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Butte County's Paradise

10/26/2016 11:00AM ● By Al Rocca

Up the Ridge

November 2016
Story and Photo By Al Rocca

If you have ever driven the short distance from Chico to Paradise, you have probably sensed the dramatic change in geography and climate. The latter community, an unincorporated area until 1979, was occupied originally by members of the Maidu tribe and visited by Gold Rush miners in the mid-19th century.  Later, it served as summer pasture for old-time cattle ranchers like Sam Neal. 

Though Paradise is only 14 miles up “the ridge” from Chico, summer temperatures are typically five to seven degrees lower than the valley. The physical change is noticeable as valley oaks and dry, brown weeds transition to sweet-smelling coniferous pine trees. 

Early settlers happily discovered economic success growing berries, apples and pears. At the same time, the Diamond Match Company built a railroad from the valley to this area, immediately stimulating additional settlement. Paradise in the early decades of the 20th century realized a series of economic ups and downs until the post-World War II boom rekindled interest. Much of this new interest came from Southern Californians seeking a pleasant retirement environment. The name itself helped draw attention to the area. Interest increased when the moderate “mountain climate” was fully realized.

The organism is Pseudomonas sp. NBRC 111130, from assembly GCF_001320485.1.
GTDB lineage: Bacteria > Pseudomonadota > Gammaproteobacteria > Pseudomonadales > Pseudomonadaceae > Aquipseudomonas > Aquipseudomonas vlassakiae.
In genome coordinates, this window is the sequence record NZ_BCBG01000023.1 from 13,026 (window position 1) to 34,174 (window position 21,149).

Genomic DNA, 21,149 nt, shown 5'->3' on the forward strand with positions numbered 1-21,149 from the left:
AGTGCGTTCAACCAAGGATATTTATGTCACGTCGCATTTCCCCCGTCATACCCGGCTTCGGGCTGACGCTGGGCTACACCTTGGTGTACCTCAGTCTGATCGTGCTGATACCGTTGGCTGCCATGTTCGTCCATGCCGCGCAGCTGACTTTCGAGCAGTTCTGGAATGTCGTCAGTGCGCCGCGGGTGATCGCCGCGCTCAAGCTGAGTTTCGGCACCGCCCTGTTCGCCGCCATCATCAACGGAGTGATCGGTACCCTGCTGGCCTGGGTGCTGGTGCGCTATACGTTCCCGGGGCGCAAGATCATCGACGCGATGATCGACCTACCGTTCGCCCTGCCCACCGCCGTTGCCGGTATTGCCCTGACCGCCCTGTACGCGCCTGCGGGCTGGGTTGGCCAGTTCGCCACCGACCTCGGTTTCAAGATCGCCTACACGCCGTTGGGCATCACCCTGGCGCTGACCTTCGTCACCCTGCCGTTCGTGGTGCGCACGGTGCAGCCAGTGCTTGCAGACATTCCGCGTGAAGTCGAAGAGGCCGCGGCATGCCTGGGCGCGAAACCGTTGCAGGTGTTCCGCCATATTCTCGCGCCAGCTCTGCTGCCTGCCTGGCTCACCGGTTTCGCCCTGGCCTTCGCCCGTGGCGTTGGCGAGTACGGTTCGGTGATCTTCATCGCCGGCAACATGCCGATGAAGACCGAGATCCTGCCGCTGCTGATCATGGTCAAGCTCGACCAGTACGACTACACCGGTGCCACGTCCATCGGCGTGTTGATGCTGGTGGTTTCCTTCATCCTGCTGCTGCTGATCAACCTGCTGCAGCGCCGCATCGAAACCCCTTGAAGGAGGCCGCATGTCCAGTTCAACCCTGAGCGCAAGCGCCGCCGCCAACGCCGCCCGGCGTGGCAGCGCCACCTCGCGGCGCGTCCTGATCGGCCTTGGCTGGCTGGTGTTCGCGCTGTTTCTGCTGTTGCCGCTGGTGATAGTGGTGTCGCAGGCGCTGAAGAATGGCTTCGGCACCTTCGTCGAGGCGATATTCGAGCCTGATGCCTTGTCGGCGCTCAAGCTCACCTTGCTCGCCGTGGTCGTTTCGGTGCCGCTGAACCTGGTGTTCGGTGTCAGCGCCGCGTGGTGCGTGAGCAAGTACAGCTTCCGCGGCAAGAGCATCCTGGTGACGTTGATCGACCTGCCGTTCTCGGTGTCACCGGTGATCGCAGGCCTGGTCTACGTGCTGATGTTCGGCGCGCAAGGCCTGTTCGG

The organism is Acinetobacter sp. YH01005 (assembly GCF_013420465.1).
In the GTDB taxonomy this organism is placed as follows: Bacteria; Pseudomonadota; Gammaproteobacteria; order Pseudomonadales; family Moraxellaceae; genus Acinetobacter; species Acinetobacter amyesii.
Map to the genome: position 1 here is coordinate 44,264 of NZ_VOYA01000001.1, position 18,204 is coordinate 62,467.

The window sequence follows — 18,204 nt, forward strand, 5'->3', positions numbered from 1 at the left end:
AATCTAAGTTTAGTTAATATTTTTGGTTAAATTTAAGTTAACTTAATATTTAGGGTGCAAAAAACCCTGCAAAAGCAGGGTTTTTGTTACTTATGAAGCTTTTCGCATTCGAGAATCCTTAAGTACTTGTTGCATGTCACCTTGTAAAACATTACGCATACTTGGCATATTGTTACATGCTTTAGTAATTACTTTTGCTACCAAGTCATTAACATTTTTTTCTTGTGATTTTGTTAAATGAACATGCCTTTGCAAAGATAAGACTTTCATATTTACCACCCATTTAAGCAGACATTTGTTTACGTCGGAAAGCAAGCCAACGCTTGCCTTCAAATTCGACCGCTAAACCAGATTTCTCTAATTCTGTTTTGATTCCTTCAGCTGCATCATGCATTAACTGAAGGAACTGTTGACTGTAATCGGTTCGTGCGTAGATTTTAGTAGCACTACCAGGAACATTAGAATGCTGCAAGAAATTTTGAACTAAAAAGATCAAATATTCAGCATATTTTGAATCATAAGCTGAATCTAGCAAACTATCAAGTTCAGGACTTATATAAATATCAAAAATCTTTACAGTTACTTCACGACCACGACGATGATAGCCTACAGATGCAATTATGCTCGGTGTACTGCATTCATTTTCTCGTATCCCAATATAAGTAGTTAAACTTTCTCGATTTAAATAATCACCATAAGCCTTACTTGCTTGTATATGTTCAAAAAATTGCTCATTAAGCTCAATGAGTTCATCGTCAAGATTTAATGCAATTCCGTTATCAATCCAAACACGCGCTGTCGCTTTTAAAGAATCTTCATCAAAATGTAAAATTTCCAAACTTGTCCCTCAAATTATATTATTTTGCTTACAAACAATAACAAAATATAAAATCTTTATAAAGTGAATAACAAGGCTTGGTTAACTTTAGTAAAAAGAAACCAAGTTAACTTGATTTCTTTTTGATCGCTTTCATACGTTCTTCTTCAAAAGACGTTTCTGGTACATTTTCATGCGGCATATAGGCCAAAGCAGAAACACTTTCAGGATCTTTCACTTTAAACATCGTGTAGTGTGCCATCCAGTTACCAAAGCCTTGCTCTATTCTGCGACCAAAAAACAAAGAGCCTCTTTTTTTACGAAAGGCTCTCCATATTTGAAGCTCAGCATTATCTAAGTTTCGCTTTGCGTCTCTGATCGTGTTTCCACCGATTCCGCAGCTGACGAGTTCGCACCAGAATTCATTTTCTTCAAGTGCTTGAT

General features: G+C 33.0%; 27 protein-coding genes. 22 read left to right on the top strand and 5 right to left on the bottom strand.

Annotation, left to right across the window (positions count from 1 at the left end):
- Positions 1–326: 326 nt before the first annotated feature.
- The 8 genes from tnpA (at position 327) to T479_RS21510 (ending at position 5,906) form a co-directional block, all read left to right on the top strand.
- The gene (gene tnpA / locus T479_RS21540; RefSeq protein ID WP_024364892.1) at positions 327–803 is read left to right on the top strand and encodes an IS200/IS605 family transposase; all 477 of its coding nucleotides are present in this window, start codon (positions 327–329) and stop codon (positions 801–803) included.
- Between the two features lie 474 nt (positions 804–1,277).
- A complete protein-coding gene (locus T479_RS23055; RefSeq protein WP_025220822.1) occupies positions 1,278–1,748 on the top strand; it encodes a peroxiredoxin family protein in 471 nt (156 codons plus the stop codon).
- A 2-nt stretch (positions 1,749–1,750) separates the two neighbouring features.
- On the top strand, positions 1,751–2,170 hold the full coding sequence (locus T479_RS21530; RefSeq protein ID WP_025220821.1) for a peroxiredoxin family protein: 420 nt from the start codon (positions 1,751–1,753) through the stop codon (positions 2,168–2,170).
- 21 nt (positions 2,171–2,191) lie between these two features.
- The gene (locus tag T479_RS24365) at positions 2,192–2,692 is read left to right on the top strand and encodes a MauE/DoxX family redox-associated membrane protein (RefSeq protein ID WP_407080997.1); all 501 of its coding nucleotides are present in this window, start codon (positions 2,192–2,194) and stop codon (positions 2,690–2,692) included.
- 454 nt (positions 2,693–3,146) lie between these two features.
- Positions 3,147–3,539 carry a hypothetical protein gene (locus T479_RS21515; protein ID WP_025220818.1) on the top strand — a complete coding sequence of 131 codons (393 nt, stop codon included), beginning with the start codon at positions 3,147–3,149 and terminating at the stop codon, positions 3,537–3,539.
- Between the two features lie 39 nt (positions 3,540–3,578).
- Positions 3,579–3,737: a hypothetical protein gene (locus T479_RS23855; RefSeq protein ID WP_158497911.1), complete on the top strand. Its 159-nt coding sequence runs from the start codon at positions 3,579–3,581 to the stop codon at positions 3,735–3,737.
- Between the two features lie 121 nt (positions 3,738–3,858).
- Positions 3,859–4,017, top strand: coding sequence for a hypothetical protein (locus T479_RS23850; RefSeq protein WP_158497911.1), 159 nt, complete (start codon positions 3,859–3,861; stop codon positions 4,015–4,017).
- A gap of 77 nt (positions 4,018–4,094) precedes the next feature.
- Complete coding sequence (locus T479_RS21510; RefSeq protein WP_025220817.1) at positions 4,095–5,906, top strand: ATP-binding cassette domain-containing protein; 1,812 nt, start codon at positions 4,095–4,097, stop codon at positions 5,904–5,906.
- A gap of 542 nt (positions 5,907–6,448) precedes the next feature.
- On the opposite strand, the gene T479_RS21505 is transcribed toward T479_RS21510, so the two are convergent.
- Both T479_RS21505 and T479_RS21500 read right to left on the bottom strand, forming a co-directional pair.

The Butte County Board of Supervisors in 1945 realized that this growing interest in Paradise called for an improved road to the site.

The group secured federal, state and local backing, and the new two-lane highway, later expanded to four lanes and named “the Skyway,” opened for automobiles in July 1950. The result of the new transportation link and additional area promotion proved positive. The population of Paradise rose to 9,000 people by 1960. 

As more people visited the area, one obvious question asked of local citizens centered on the origin of the town’s name. Actually, no one is certain how the area received its name, but there are two commonly talked about possibilities.

  • A popular saloon, named Paradice, from the late 19th century, served thirsty gold miners and offered entertainment at numerous gambling tables – thus the connection (pair-a-dice).
  •  One early pioneer, William Leonard, on a hot summer day, drove his wagon up “the ridge” to discover a definite cooling of the air. Supposedly, he remarked to friends, “Boys, this is paradise.”
Today, Paradise is home to more than 26,000 people. With more than half the population age 45 or older, the town still reigns as a retirement haven. Yet activity abounds everywhere, and for thousands of visitors who spend any time there, it really is paradise.

Visit www.townofparadise.com to learn more about the area. Click on “Events” to find out about family-oriented activities such as Johnny Appleseed Days, Gold Nugget Days and the Paradise Chocolate Fest.

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